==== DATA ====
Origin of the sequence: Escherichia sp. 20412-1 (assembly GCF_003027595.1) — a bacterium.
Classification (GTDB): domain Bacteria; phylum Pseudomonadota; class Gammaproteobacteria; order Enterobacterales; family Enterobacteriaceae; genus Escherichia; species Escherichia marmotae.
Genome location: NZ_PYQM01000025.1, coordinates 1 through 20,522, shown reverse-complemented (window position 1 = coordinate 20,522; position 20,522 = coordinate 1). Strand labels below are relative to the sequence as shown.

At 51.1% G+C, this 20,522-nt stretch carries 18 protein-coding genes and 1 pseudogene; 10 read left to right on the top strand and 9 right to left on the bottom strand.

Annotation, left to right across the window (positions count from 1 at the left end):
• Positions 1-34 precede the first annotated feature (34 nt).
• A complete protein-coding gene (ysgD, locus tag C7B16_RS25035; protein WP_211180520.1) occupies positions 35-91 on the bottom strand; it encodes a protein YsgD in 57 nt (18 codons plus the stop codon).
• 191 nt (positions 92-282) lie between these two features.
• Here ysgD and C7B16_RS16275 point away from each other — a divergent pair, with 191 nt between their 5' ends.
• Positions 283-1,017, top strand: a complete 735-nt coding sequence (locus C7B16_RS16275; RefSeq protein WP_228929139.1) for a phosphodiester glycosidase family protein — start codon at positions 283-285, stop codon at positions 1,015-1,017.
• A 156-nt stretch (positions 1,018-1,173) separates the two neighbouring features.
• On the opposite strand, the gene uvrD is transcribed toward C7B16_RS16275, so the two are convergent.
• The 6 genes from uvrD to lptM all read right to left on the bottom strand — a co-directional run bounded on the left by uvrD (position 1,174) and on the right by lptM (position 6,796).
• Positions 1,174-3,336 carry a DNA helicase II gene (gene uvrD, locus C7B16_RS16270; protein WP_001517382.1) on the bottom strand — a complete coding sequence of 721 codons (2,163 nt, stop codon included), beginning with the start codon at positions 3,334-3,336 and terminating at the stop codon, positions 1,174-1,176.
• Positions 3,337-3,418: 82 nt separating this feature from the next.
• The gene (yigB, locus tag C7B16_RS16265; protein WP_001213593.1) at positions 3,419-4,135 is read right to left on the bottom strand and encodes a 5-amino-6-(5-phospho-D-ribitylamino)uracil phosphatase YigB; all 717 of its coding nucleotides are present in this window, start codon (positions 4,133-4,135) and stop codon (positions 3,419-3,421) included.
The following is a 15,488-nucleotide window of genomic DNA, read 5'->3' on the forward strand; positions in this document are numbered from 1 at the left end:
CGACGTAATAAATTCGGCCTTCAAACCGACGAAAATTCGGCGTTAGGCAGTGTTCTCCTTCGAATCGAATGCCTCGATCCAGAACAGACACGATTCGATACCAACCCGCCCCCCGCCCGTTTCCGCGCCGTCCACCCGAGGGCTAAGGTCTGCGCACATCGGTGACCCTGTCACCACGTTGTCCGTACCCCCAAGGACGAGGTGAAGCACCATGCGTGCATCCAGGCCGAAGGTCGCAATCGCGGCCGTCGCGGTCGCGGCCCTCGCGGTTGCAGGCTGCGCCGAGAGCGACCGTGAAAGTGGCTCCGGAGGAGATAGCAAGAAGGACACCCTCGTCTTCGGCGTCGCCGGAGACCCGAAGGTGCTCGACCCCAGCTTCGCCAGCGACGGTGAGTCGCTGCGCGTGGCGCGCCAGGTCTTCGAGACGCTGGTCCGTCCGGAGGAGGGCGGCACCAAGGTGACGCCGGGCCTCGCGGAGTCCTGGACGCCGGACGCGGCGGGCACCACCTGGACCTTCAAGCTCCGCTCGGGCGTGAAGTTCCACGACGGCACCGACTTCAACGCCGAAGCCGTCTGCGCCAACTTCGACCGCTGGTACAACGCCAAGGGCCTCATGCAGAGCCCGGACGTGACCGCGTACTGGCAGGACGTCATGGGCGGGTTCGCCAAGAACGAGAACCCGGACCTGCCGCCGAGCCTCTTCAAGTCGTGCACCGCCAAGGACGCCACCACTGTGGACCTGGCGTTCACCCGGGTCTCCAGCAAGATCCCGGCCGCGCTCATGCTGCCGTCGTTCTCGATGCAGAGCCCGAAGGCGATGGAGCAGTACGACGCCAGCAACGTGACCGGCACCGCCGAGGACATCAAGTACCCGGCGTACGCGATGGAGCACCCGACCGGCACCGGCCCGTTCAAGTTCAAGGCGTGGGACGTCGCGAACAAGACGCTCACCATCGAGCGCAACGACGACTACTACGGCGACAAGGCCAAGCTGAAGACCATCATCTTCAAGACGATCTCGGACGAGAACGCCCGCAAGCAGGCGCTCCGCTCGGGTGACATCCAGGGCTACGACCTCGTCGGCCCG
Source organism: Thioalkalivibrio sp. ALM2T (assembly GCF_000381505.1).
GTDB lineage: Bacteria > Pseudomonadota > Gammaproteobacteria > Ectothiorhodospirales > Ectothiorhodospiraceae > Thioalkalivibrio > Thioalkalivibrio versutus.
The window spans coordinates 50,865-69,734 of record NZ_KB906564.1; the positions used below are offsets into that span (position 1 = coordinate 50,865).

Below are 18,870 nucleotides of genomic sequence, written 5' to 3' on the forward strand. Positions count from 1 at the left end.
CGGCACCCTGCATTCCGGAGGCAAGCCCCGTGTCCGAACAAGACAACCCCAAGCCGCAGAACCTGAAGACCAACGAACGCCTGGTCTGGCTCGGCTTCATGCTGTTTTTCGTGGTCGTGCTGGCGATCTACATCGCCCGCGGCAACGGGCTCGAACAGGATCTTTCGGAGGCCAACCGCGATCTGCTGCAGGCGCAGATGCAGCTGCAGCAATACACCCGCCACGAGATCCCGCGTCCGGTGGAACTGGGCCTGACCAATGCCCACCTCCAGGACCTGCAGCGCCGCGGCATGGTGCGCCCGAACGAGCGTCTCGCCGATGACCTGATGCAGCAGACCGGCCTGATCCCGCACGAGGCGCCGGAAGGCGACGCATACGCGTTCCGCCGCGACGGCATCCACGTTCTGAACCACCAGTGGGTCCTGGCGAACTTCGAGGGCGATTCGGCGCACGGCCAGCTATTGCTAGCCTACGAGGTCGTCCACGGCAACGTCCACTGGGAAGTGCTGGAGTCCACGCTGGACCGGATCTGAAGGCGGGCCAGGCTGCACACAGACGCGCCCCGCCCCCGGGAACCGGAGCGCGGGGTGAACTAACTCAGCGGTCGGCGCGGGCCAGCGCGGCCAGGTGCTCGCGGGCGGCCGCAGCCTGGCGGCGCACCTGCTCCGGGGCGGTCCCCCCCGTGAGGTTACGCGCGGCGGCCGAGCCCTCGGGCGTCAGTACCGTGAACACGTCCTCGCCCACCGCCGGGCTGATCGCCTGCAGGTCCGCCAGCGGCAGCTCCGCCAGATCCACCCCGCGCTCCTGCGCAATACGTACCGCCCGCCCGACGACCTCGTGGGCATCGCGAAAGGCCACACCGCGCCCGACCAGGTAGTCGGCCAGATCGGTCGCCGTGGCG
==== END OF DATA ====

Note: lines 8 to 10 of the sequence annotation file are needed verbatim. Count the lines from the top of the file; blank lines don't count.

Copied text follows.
• 191 nt (positions 92-282) lie between these two features.
• Here ysgD and C7B16_RS16275 point away from each other — a divergent pair, with 191 nt between their 5' ends.
• Positions 283-1,017, top strand: a complete 735-nt coding sequence (locus C7B16_RS16275; RefSeq protein WP_228929139.1) for a phosphodiester glycosidase family protein — start codon at positions 283-285, stop codon at positions 1,015-1,017.